Five years later, Crosby wants another Cup win
He isn't really Sid the Kid anymore.
Of course, he hasn't touched the Stanley Cup since he was a kid.
Sidney Crosby, now 26, will attempt to cap a dream season by claiming the Stanley Cup for the first time in five years.
Another Olympic gold medal was his in February. He won the Art Ross Trophy in a runaway, and the Hart Trophy almost certainly belongs to him in June.
There is another trophy awarded in June.
“I've learned to appreciate the opportunity that the playoffs present,” Crosby said.
Last man standing
The early portion of Crosby's prime years has been dominated by serious injuries. He missed the 2011 postseason because of a concussion, wasn't 100 percent during the 2012 postseason because of lingering concussion problems and never displayed dominance in the 2013 postseason because of a broken jaw.
Now Crosby enters the playoffs healthy.
“I'm happy for him because I see him work in the summer, and I see the dedication he has to being the best player in the world,” right wing Chuck Kobasew said. “He's the best on and off the ice, and I'm happy to be on the same side as him when the playoffs start.”
Unlike their Stanley Cup team in 2009, these Penguins are not deep. The third and fourth lines have been a revolving door of unproductiveness. Center Evgeni Malkin, right wing James Neal and defenseman Kris Letang have struggled to stay in the lineup.
Through it all, Crosby took the NHL scoring lead in his fifth game of the season and never relinquished it, becoming the only player to eclipse 100 points. Such consistent dominance from the Penguins' captain almost certainly will be required for the Penguins to win a championship this spring.
“Yeah, there's pressure,” said Crosby's former right wing Bill Guerin, the Penguins' player-development coach. “But I never bet against him when there's pressure. He's been dealing with it since he was 12. It has never stopped him.”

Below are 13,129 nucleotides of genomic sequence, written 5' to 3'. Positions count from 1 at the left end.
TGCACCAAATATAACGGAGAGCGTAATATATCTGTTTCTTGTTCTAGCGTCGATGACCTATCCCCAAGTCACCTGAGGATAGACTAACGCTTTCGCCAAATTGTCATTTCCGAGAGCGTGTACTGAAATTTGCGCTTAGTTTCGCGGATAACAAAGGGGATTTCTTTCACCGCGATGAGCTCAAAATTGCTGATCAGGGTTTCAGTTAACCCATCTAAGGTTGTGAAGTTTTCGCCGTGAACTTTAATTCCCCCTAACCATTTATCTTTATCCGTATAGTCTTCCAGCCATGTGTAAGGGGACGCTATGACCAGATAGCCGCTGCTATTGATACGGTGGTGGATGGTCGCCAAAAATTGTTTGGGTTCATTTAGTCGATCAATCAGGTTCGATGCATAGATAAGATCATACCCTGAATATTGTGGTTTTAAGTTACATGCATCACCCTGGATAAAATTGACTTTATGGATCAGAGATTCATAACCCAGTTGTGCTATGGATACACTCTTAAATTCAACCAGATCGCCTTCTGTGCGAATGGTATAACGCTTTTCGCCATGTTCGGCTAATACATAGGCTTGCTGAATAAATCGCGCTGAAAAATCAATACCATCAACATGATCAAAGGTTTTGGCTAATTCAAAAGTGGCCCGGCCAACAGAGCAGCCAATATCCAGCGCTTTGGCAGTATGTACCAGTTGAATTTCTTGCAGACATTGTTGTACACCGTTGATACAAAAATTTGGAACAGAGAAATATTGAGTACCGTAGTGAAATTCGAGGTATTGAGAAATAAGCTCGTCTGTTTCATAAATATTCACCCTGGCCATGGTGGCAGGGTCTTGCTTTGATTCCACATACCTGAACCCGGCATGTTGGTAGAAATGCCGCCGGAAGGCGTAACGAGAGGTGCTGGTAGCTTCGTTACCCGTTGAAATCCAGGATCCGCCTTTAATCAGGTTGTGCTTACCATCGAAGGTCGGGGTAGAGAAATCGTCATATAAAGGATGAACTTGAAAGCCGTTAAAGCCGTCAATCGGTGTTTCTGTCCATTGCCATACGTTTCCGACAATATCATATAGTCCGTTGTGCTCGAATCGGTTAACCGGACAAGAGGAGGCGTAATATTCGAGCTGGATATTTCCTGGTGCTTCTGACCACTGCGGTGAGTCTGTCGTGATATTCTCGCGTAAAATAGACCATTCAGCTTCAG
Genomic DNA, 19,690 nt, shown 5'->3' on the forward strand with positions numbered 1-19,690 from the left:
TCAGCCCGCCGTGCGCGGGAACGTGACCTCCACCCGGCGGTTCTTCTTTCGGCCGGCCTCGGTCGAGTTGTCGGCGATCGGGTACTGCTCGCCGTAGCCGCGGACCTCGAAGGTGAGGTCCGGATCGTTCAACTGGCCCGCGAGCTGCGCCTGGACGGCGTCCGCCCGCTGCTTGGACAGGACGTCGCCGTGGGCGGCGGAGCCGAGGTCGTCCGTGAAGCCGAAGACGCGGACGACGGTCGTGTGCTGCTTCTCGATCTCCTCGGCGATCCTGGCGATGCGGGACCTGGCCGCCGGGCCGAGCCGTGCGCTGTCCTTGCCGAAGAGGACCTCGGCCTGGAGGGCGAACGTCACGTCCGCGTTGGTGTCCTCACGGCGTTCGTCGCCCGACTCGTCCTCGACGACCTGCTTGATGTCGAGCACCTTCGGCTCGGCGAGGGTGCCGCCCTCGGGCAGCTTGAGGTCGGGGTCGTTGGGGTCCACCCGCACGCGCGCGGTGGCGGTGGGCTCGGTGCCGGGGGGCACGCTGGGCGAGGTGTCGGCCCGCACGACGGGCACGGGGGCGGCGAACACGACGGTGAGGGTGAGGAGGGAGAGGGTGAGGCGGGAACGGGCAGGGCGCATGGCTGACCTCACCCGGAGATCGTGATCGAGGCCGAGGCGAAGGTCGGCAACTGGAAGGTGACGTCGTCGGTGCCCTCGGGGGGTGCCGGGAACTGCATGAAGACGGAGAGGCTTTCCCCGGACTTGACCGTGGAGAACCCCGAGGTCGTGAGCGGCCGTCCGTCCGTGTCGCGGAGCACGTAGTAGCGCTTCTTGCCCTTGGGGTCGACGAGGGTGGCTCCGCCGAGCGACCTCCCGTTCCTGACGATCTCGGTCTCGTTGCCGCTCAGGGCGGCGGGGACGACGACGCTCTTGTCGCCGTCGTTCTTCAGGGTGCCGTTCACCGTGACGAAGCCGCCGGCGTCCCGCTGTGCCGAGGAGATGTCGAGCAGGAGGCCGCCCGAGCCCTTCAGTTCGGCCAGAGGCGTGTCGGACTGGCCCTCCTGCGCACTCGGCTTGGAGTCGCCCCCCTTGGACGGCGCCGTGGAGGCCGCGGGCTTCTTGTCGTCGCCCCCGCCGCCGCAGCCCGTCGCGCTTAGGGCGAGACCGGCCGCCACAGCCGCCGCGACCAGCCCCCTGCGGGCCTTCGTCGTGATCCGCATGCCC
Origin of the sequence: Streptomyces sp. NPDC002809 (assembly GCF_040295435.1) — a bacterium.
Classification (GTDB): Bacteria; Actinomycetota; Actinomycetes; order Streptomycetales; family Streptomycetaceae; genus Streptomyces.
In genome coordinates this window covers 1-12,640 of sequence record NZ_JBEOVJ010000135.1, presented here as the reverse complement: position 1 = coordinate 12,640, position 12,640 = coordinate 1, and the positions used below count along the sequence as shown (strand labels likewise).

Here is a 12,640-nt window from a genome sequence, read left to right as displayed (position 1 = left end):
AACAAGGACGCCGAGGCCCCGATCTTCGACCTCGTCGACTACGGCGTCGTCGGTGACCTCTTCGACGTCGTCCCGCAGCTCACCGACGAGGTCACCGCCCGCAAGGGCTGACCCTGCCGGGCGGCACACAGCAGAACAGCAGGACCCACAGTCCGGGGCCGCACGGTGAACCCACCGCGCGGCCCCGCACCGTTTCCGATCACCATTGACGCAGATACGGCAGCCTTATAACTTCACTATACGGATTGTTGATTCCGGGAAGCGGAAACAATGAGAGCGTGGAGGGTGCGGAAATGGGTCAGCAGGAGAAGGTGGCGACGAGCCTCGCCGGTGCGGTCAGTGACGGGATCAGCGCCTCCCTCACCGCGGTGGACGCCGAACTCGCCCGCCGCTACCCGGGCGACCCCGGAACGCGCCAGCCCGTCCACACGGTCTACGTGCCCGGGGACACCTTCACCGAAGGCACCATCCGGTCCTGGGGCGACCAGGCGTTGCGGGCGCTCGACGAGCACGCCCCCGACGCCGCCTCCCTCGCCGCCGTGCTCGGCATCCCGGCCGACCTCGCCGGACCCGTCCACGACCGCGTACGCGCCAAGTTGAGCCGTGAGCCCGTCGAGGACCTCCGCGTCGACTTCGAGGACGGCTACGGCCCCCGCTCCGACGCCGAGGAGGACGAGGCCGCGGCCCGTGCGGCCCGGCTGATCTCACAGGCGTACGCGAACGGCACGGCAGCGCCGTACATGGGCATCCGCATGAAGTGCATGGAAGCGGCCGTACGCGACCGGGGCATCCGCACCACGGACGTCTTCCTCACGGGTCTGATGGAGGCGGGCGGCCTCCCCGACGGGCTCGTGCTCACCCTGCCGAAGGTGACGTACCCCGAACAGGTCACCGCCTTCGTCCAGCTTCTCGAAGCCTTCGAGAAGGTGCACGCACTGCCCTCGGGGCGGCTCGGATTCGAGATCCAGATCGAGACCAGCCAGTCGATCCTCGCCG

New and improved
Crosby still produces points at prodigious levels, still provides highlight-reel material and universally is regarded as hockey's finest player.
Guerin sees something more.
“What's different now,” he said, “is that Sid isn't just the best player now. He's in control of the game now. There's a difference.”
Guerin, who skated with Crosby when the Penguins claimed the Stanley Cup in 2009, expects a spectacular spring.
The Penguins aren't as deep as in previous seasons, but Guerin insists Crosby's refined game, his physical prime seems to be meshing with experience and wisdom — gives them a chance for postseason glory.
“I see things now that I never saw before,” Guerin said. “Just little things. He's so much more calculated now. He knows what's at stake, and he's so smart. See, he knows he has to be at his best in the playoffs. Great players always understand that. They time it. He's been preparing himself for this postseason for a while.”
A growing captain
Crosby was named Penguins captain at 19, and the Penguins never have missed the playoffs during his tenure. Growing evidence suggests he has emerged as more of a vocal leader than in previous seasons.
Rookie Olli Maatta said one of the biggest reasons for his immediate impact on the Penguins is traceable to Crosby.
“I still remember my first few games and the way Sid talked with me,” Maatta said. “He always wanted me to be at my best. He made that really clear to me. Especially in my first 10 games, he would pull me aside on the bench and tell me what my options were, what I did well and maybe what I could have done better. It was a great help.”
The time is now
Crosby joked during the NHL lockout in 2012 that “maybe I'll be like a race horse who gets better later in his career” because of the injuries that had robbed him of playing time.
Four postseasons in his 20s remain, and while Crosby's legs might be fresher than most his age, he sounds hungry to pounce on another championship.
“Each year you get banged up more and more,” he said. “You appreciate how hard it is to win it all. It's not easy. It really isn't.
“I just want to make the most of a chance like this. I like this team. We got pretty close last year. But expectations here are higher than that.”
Crosby, when reminded he hasn't lifted the Cup in five years, said no one should be shocked.
“It's hard,” he said. “Look around. Look at Boston, San Jose, Chicago, St. Louis, Anaheim, Los Angeles. There are a lot of great hockey teams.”
But there is only one Crosby. And while he's hardly one to boast, he sounds inspired to make a splash in these playoffs.
“I won't be able to say when I was at my best until later in my career,” Crosby said. “But I know one thing: I feel pretty good right now.”
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